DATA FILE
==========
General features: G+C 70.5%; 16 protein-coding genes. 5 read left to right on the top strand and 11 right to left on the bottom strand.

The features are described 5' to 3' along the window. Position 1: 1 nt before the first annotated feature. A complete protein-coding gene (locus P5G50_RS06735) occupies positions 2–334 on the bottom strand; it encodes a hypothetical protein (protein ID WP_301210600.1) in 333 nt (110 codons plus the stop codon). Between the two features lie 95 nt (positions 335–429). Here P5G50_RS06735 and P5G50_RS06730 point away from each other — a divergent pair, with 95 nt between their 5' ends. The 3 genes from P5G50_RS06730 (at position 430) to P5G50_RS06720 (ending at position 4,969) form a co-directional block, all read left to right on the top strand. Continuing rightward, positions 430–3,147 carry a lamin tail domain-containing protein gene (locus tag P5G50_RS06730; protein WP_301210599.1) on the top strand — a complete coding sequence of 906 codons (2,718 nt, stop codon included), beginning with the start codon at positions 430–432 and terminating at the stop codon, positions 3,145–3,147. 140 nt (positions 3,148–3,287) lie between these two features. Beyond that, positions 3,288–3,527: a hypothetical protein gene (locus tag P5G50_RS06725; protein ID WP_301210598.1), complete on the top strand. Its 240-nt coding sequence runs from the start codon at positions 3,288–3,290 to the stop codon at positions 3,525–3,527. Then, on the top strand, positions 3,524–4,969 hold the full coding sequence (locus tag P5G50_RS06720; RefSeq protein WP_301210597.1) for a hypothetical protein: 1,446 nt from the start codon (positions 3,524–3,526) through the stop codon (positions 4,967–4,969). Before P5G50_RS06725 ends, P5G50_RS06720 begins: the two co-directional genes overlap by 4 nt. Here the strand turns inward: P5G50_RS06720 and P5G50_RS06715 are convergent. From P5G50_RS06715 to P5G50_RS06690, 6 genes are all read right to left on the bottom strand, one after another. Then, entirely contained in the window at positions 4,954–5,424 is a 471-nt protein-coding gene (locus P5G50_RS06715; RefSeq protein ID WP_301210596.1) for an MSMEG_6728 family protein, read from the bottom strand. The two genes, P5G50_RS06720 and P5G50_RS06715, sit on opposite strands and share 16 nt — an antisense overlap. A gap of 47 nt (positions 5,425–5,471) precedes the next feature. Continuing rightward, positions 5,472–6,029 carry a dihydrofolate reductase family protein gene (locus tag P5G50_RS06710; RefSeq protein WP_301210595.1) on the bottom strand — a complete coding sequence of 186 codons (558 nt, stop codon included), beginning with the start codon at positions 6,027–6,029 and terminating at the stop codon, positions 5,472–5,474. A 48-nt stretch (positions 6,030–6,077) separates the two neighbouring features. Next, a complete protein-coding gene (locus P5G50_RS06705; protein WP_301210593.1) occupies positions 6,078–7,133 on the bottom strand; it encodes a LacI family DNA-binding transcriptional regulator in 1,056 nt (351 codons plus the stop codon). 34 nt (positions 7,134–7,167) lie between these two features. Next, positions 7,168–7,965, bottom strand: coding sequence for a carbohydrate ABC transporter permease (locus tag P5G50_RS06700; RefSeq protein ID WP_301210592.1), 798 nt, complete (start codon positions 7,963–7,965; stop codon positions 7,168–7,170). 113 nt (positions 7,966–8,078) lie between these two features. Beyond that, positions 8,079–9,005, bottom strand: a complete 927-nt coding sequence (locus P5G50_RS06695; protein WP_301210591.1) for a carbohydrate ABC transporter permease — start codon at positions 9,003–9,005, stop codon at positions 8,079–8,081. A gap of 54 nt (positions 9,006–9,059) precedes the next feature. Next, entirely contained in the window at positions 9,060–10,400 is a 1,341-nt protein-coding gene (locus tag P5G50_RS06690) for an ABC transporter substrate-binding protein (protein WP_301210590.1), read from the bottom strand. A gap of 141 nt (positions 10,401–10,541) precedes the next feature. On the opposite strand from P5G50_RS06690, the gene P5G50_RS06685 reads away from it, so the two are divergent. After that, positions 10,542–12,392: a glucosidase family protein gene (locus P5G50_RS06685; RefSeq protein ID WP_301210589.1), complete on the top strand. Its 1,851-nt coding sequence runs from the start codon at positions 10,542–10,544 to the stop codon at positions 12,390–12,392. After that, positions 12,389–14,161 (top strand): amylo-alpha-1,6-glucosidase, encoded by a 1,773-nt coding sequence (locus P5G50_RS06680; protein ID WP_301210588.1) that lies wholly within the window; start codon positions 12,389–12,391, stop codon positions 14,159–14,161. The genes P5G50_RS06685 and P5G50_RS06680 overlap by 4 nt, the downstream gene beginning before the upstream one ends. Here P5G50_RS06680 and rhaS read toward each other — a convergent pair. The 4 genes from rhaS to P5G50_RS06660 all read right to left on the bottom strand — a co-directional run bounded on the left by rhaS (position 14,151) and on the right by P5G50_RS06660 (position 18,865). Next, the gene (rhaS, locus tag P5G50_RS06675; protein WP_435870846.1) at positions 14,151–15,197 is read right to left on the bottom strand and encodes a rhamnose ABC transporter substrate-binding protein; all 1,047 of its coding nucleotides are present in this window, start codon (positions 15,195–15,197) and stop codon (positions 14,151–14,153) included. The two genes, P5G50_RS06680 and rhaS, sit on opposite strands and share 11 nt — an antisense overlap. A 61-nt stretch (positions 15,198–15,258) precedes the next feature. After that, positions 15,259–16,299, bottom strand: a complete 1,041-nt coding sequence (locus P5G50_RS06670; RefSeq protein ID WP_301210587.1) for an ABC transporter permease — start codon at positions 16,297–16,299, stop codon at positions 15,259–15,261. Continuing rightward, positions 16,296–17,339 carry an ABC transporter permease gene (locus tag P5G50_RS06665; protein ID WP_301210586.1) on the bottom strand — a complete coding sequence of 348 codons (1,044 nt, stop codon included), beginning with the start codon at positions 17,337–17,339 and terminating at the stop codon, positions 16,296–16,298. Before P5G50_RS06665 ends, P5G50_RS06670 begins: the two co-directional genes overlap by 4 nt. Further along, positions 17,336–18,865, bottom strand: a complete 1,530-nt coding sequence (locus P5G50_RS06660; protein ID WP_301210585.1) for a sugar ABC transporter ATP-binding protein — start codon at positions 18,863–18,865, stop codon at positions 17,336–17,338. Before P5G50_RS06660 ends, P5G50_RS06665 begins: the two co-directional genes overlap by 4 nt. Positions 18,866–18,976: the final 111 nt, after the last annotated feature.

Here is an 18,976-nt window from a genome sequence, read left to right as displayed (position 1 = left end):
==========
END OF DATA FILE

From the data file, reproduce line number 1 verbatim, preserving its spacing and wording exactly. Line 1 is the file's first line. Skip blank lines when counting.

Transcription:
General features: G+C 70.5%; 16 protein-coding genes. 5 read left to right on the top strand and 11 right to left on the bottom strand.